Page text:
DAYTON, Ohio (AP) — Barack Obama is promising to double funding for charter schools and replace inferior teachers, embracing education reform proposals normally more popular with Republican candidates.

The Democratic presidential nominee says both parties must work together to improve education, according to remarks prepared for delivery Tuesday at a suburban high school gymnasium. The pitch was an appeal to moderate voters in this presidential election swing state, where the fight over education reform has been the focus of a longtime partisan battle.

"There's partisanship and there's bickering, but there's no understanding that both sides have good ideas that we'll need to implement if we hope to make the changes our children need," Obama said in excerpts provided by his campaign before the speech. "And we've fallen further and further behind as a result. If we're going to make a real and lasting difference for our future, we have to be willing to move beyond the old arguments of left and right and take meaningful, practical steps to build an education system worthy of our children and our future."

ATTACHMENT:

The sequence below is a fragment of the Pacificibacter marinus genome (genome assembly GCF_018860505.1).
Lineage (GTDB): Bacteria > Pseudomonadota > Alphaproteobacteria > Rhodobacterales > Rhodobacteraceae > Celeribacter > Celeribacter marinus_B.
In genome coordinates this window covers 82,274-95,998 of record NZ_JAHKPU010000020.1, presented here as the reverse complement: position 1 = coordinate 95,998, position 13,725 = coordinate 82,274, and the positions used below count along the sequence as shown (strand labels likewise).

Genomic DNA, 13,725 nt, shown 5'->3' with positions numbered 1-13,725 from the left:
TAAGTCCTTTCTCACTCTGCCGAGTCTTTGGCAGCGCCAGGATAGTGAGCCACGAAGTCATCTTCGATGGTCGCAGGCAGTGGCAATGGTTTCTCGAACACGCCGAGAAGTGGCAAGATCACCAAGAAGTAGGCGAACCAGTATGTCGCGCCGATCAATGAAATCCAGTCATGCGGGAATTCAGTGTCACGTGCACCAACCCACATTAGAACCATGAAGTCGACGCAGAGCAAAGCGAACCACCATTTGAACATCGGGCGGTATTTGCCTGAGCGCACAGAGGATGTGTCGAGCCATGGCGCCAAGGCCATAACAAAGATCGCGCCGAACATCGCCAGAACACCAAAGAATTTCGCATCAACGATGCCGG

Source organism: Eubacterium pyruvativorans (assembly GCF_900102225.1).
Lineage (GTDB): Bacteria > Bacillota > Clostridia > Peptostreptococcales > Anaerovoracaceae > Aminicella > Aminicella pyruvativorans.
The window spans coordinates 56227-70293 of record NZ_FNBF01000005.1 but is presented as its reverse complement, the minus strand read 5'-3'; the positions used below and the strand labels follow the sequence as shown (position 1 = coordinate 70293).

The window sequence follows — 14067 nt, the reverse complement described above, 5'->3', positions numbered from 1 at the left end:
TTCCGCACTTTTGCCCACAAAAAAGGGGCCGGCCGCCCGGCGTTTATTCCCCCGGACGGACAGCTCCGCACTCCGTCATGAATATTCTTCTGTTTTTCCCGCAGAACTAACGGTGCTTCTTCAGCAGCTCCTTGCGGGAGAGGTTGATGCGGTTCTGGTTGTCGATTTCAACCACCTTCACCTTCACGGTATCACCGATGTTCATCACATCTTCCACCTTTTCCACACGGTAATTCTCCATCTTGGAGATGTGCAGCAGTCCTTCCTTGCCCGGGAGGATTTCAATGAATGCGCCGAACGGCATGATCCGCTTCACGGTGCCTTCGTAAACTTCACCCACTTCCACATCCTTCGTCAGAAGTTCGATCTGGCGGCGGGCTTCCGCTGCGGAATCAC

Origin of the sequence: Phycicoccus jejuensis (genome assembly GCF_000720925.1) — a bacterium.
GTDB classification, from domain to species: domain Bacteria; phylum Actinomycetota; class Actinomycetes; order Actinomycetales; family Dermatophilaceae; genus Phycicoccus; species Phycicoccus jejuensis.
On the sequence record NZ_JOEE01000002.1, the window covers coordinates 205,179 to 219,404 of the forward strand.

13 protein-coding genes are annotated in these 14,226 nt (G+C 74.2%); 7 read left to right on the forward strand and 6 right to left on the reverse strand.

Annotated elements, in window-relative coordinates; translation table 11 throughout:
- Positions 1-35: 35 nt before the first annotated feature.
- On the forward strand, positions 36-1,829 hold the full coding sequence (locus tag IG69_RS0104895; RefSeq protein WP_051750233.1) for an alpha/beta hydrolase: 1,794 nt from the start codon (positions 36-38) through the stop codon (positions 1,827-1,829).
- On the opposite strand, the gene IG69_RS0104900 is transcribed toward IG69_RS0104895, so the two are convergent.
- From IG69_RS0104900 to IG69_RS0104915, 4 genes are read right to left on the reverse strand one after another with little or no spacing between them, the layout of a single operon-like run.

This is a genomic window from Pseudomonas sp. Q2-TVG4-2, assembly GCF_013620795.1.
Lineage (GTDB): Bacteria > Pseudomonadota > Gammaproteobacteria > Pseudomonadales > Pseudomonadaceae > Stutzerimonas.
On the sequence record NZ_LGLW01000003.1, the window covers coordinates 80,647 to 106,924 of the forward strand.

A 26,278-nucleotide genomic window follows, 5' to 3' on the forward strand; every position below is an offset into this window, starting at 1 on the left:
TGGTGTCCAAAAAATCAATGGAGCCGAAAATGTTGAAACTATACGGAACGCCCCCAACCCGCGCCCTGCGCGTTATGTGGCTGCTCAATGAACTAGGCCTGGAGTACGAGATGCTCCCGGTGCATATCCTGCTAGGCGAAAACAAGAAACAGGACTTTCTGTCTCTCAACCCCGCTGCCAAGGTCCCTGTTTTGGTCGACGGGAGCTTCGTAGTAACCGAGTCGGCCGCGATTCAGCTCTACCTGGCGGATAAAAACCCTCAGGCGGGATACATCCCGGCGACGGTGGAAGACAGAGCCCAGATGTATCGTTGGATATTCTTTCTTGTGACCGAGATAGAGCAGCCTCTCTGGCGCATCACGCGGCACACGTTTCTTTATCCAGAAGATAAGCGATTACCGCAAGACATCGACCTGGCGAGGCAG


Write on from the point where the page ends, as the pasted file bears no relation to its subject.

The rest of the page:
The federal government spends about $200 million a year on charter schools, privately run institutions that receive public money. Obama's proposal would take that up to over $400 million.